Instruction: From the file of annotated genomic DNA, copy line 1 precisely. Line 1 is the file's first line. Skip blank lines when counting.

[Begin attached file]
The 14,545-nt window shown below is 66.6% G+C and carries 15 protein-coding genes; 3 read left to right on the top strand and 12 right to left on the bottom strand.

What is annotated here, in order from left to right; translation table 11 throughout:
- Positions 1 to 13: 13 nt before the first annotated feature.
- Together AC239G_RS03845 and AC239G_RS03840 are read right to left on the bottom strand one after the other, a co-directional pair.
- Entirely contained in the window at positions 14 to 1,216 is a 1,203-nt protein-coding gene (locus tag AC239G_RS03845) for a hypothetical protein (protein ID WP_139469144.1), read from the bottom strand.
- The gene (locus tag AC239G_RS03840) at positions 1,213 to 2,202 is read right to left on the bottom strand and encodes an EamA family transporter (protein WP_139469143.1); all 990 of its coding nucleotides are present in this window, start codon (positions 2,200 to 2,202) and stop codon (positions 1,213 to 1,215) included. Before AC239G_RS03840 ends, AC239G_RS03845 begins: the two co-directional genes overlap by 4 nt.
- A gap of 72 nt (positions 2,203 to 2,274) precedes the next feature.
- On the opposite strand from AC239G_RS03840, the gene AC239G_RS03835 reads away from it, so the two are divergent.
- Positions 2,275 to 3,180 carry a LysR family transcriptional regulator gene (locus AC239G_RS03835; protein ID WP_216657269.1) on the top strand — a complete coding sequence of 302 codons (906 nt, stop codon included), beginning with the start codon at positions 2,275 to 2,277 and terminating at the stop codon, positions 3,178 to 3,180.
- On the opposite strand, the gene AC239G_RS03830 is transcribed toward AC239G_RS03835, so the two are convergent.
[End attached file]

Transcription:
The 14,545-nt window shown below is 66.6% G+C and carries 15 protein-coding genes; 3 read left to right on the top strand and 12 right to left on the bottom strand.